Fundamentalism and American Culture

While I work on writing the final piece for my Harry Potter and objectionable elements I thought I’d write a review of a nonfiction book. This history of Protestant Fundamentalism by George Marsden is responsible for the resurgence of American religious history particularly American evangelicalism and fundamentalism.

Marsden in his book, Fundamentalism and American Culture (Galaxy Books), discusses and analyzes the origins and influence of Protestant fundamentalism. He pays careful attention to fundamentalism’s initial development from American evangelicalism and movements within it such as dispensational premillenialism, the various holiness movements, efforts to defend the faith, and the varying views of Christianity’s relationship with culture. Marsden’s overarching theme is that fundamentalism is a unique reaction of evangelical Christianity to specific cultural changes and emphases, most of which occurred in the early twentieth century. Within this main theme Marsden discusses three smaller sub themes. The first sub theme is fundamentalism’s identification with both the “mainstream� and also the fringe. The second sub theme discusses how fundamentalism relates to earlier American evangelicalism. The third sub theme deals with fundamentalism’s intellectualism and anti-intellectualism.

Marsden’s assertion that fundamentalism was both mainstream and fringe is quite insightful. Fundamentalism’s roots can be traced back to American evangelicalism which was the mainstream religious movement during most of the nineteenth century. Because of this heritage, early fundamentalism behaved like it represented the dominant mainstream religious perspective. Marsden points out that this did not last because the fundamentalists, especially after World War I, realized that the dominant movement was liberalism. From that point on fundamentalists acted like a defensive, separatistic minority. Marsden also notes that the fundamentalists attitude of being mainstream or not was parallel to their relationship with mainline denominations. Early on fundamentalists remained in the major denominations and tried to purge them of liberal tendencies. This time period was also when they considered themselves a mainstream movement. Later when they realized the major denominations were past saving many separated from them and formed new “orthodox� denominations. Sometimes these acts of separation involved loss of church property and also prestige and respectability. Before and during the separatist period fundamentalists began to realize that their views were held by the minority and that liberalism had taken hold among the majority of Protestants. Marsden’s analysis of fundamentalism’s wavering between the mainstream and fringe seems to be an accurate and fair interpretation of the facts.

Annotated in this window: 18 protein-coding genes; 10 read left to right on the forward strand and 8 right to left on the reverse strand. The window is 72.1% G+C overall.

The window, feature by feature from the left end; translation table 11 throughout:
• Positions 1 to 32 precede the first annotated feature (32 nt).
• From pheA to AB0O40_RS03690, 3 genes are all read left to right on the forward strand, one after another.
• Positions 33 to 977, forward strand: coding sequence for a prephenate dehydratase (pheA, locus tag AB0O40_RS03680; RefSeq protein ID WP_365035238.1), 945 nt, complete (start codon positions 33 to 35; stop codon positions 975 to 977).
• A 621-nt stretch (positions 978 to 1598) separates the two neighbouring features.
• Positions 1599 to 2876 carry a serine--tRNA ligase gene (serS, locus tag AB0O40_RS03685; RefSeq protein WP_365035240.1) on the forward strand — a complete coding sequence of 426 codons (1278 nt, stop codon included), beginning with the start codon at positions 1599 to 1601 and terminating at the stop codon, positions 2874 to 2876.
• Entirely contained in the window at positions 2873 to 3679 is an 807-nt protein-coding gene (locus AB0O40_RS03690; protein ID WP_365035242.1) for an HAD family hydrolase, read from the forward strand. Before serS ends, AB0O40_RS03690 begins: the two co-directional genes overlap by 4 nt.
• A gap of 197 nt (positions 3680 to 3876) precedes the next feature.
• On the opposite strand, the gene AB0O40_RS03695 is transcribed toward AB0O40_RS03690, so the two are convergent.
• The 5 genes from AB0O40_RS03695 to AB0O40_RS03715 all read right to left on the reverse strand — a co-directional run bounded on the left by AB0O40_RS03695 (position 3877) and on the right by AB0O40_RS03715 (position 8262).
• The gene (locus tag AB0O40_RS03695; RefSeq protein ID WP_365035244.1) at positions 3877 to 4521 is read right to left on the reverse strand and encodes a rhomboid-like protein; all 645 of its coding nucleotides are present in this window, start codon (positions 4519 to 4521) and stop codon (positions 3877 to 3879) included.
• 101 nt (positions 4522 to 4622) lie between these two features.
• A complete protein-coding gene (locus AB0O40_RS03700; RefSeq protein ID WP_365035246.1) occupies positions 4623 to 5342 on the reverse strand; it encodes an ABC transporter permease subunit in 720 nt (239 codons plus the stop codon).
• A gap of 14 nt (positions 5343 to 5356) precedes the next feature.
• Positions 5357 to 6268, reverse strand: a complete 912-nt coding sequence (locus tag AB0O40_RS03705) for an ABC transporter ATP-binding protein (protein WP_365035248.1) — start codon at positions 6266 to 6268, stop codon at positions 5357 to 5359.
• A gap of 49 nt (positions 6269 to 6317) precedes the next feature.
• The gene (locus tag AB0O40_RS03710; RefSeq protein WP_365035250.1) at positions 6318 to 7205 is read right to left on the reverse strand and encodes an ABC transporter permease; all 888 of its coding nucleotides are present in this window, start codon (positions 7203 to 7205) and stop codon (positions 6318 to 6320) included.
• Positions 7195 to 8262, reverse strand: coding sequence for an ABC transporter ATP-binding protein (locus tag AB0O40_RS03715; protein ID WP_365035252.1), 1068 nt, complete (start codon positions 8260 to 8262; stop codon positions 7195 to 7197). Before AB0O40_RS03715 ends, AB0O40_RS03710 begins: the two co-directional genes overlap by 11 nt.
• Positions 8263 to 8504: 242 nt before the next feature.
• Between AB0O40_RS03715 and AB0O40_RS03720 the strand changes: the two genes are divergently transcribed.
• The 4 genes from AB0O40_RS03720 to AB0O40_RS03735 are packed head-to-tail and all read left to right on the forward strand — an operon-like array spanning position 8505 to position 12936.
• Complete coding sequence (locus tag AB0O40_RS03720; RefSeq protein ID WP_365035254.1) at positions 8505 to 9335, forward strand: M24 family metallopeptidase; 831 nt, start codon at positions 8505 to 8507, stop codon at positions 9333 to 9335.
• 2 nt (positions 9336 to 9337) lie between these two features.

The second sub theme that Marsden identifies is fundamentalism’s relationship with earlier American evangelicalism, particularly the pietistic and revivalist movements. The revivalist heritage can be seen in fundamentalism’s emphasis on the authority of the Bible and the ability of the individual to understand and interpret it. Marsden spends a good bit of time describing the history of revivalism and how it developed. He notes that revivalism focused on the individual and his personal need for salvation. Revivalists appealed to scripture in their messages and maintained a supernatural view of it. The revivalist movement is traced back to its early Puritan and Calvinistic origin. These traditions emphasized human depravity and inability to bring one’s own salvation. Paradoxically they also encouraged the development of the intellect and the Christianizing of salvation. Fundamentalism continued the dilemma and tension faced by the Puritans in trying to balance living in the world, but not being of it. The early pietist movements of groups such as the Moravians and more recently the Methodists emphasized religious experience and personal holiness. Revivalist preachers also incorporated these themes into their messages. Marsden notes that the Holiness movement heritage of fundamentalism is often overlooked. The strong emphasis on holiness later manifested itself in fundamentalism’s militancy over doctrinal purity. Fundamentalists also emphasize the need for holy living in the current sinful world. The adoption of dispensational premillenialism by many fundamentalists encouraged a pessimistic world view and an emphasis on living for the next life. Marsden’s connection of fundamentalism with earlier evangelical movements seems to be a fair evaluation of the facts. He does not seem to be forcing his thesis on the facts, but rather he seems to be trying to draw his conclusions from his analysis of what happened.